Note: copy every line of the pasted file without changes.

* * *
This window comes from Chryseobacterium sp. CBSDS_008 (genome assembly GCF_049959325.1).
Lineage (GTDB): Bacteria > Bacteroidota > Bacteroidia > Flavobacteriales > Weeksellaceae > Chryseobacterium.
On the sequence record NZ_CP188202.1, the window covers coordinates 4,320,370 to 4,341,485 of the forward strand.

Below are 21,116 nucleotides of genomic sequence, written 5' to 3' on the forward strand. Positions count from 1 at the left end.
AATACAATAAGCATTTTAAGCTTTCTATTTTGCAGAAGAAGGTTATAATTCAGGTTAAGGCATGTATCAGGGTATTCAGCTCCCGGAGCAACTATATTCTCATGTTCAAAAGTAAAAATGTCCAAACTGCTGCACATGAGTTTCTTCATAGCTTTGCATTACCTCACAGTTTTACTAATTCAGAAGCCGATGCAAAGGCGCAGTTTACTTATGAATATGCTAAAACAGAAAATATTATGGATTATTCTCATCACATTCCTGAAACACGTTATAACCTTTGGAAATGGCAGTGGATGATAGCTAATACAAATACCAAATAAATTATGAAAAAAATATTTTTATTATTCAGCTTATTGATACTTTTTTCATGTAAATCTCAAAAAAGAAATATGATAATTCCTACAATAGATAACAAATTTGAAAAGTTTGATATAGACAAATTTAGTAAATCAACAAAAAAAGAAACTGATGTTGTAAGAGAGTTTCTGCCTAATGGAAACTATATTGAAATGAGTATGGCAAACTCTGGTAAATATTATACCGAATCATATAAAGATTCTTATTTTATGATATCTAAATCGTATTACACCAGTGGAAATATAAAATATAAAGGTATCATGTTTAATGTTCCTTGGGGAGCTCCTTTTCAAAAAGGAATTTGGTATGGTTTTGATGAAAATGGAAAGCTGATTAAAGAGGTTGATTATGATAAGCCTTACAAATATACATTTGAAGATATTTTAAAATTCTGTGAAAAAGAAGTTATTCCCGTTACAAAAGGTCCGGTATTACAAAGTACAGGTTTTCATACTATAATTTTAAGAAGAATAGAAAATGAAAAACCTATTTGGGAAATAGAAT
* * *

This window comes from Chryseobacterium sp. CBSDS_008 (genome assembly GCF_049959325.1).
Lineage (GTDB): Bacteria > Bacteroidota > Bacteroidia > Flavobacteriales > Weeksellaceae > Chryseobacterium.
On the sequence record NZ_CP188202.1, the window covers coordinates 4,320,370 to 4,341,485 of the forward strand.

Below are 21,116 nucleotides of genomic sequence, written 5' to 3' on the forward strand. Positions count from 1 at the left end.
AATACAATAAGCATTTTAAGCTTTCTATTTTGCAGAAGAAGGTTATAATTCAGGTTAAGGCATGTATCAGGGTATTCAGCTCCCGGAGCAACTATATTCTCATGTTCAAAAGTAAAAATGTCCAAACTGCTGCACATGAGTTTCTTCATAGCTTTGCATTACCTCACAGTTTTACTAATTCAGAAGCCGATGCAAAGGCGCAGTTTACTTATGAATATGCTAAAACAGAAAATATTATGGATTATTCTCATCACATTCCTGAAACACGTTATAACCTTTGGAAATGGCAGTGGATGATAGCTAATACAAATACCAAATAAATTATGAAAAAAATATTTTTATTATTCAGCTTATTGATACTTTTTTCATGTAAATCTCAAAAAAGAAATATGATAATTCCTACAATAGATAACAAATTTGAAAAGTTTGATATAGACAAATTTAGTAAATCAACAAAAAAAGAAACTGATGTTGTAAGAGAGTTTCTGCCTAATGGAAACTATATTGAAATGAGTATGGCAAACTCTGGTAAATATTATACCGAATCATATAAAGATTCTTATTTTATGATATCTAAATCGTATTACACCAGTGGAAATATAAAATATAAAGGTATCATGTTTAATGTTCCTTGGGGAGCTCCTTTTCAAAAAGGAATTTGGTATGGTTTTGATGAAAATGGAAAGCTGATTAAAGAGGTTGATTATGATAAGCCTTACAAATATACATTTGAAGATATTTTAAAATTCTGTGAAAAAGAAGTTATTCCCGTTACAAAAGGTCCGGTATTACAAAGTACAGGTTTTCATACTATAATTTTAAGAAGAATAGAAAATGAAAAACCTATTTGGGAAATAGAAT